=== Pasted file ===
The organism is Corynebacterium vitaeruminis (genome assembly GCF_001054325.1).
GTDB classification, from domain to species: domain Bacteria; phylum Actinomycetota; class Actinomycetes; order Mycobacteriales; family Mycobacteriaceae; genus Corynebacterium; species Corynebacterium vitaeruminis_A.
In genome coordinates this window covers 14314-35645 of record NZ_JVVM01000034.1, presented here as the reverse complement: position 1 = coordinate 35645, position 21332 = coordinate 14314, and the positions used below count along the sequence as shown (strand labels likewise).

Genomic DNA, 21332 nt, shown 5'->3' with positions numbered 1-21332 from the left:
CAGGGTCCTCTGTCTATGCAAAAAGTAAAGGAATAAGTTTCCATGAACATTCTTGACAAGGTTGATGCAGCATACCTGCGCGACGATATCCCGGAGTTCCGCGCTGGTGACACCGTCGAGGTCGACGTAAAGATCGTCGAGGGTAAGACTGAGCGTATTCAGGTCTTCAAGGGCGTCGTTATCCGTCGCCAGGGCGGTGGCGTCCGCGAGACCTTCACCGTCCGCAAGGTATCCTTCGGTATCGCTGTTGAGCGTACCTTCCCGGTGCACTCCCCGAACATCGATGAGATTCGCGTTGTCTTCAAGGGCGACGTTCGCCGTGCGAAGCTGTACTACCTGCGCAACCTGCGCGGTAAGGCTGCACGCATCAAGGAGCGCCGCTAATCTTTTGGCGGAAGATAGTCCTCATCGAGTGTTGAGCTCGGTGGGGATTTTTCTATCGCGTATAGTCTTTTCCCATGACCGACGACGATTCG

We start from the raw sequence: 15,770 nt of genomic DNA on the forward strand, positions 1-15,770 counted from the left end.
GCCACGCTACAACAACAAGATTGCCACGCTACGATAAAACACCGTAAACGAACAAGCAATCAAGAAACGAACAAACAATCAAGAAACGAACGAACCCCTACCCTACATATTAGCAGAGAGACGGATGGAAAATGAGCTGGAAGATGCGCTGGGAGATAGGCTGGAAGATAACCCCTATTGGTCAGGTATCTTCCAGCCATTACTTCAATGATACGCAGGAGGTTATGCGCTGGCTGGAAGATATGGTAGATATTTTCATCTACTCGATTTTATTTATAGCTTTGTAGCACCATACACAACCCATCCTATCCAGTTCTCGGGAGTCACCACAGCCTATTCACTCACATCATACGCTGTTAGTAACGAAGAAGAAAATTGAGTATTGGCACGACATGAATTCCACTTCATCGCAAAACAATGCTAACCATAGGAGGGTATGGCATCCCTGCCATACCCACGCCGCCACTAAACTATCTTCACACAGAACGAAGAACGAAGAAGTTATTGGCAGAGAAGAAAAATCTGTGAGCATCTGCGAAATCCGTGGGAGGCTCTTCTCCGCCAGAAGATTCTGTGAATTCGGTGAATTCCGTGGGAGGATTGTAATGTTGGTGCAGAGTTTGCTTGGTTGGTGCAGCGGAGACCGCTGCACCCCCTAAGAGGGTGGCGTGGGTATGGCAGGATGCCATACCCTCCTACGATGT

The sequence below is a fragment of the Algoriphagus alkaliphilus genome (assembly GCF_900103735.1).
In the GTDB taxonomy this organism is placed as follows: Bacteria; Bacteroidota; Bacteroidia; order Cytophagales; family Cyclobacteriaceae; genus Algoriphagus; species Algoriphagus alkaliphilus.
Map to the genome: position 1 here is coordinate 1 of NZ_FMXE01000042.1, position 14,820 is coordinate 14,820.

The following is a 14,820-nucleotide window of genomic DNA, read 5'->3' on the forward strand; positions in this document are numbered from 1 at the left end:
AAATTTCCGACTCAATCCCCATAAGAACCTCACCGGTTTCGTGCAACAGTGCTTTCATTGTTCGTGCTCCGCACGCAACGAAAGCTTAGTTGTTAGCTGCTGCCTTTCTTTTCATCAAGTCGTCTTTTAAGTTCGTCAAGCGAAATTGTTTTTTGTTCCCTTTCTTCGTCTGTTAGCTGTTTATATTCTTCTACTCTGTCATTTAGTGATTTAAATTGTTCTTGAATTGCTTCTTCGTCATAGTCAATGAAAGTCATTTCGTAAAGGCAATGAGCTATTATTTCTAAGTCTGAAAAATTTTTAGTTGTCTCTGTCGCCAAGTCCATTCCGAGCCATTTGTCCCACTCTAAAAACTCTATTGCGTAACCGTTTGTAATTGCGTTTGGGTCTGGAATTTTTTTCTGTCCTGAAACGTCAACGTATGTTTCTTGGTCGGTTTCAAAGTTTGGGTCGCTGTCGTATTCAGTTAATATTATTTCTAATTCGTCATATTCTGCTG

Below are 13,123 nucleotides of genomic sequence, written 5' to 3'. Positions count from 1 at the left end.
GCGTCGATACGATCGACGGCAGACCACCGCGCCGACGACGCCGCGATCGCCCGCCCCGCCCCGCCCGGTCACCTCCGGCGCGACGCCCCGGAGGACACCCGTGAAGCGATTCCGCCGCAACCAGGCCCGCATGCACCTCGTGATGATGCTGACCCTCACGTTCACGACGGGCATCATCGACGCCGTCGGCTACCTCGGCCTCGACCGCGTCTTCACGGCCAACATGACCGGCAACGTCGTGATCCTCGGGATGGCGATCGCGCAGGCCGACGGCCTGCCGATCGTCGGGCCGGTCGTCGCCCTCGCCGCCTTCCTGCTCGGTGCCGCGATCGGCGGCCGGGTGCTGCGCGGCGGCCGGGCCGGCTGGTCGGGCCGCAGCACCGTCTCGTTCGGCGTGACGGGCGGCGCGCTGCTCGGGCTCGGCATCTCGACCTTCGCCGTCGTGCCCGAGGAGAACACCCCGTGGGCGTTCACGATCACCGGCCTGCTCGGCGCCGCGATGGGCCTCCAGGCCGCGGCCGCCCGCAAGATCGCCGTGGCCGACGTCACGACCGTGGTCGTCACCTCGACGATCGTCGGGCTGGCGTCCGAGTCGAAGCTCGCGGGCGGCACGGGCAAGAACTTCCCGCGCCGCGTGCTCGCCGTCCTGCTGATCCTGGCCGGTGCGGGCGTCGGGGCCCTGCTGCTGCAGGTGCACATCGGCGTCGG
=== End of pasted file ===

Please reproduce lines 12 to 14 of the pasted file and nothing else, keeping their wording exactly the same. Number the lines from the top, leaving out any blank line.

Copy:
AAATTTCCGACTCAATCCCCATAAGAACCTCACCGGTTTCGTGCAACAGTGCTTTCATTGTTCGTGCTCCGCACGCAACGAAAGCTTAGTTGTTAGCTGCTGCCTTTCTTTTCATCAAGTCGTCTTTTAAGTTCGTCAAGCGAAATTGTTTTTTGTTCCCTTTCTTCGTCTGTTAGCTGTTTATATTCTTCTACTCTGTCATTTAGTGATTTAAATTGTTCTTGAATTGCTTCTTCGTCATAGTCAATGAAAGTCATTTCGTAAAGGCAATGAGCTATTATTTCTAAGTCTGAAAAATTTTTAGTTGTCTCTGTCGCCAAGTCCATTCCGAGCCATTTGTCCCACTCTAAAAACTCTATTGCGTAACCGTTTGTAATTGCGTTTGGGTCTGGAATTTTTTTCTGTCCTGAAACGTCAACGTATGTTTCTTGGTCGGTTTCAAAGTTTGGGTCGCTGTCGTATTCAGTTAATATTATTTCTAATTCGTCATATTCTGCTG

Below are 13,123 nucleotides of genomic sequence, written 5' to 3'. Positions count from 1 at the left end.
GCGTCGATACGATCGACGGCAGACCACCGCGCCGACGACGCCGCGATCGCCCGCCCCGCCCCGCCCGGTCACCTCCGGCGCGACGCCCCGGAGGACACCCGTGAAGCGATTCCGCCGCAACCAGGCCCGCATGCACCTCGTGATGATGCTGACCCTCACGTTCACGACGGGCATCATCGACGCCGTCGGCTACCTCGGCCTCGACCGCGTCTTCACGGCCAACATGACCGGCAACGTCGTGATCCTCGGGATGGCGATCGCGCAGGCCGACGGCCTGCCGATCGTCGGGCCGGTCGTCGCCCTCGCCGCCTTCCTGCTCGGTGCCGCGATCGGCGGCCGGGTGCTGCGCGGCGGCCGGGCCGGCTGGTCGGGCCGCAGCACCGTCTCGTTCGGCGTGACGGGCGGCGCGCTGCTCGGGCTCGGCATCTCGACCTTCGCCGTCGTGCCCGAGGAGAACACCCCGTGGGCGTTCACGATCACCGGCCTGCTCGGCGCCGCGATGGGCCTCCAGGCCGCGGCCGCCCGCAAGATCGCCGTGGCCGACGTCACGACCGTGGTCGTCACCTCGACGATCGTCGGGCTGGCGTCCGAGTCGAAGCTCGCGGGCGGCACGGGCAAGAACTTCCCGCGCCGCGTGCTCGCCGTCCTGCTGATCCTGGCCGGTGCGGGCGTCGGGGCCCTGCTGCTGCAGGTGCACATCGGCGTCGG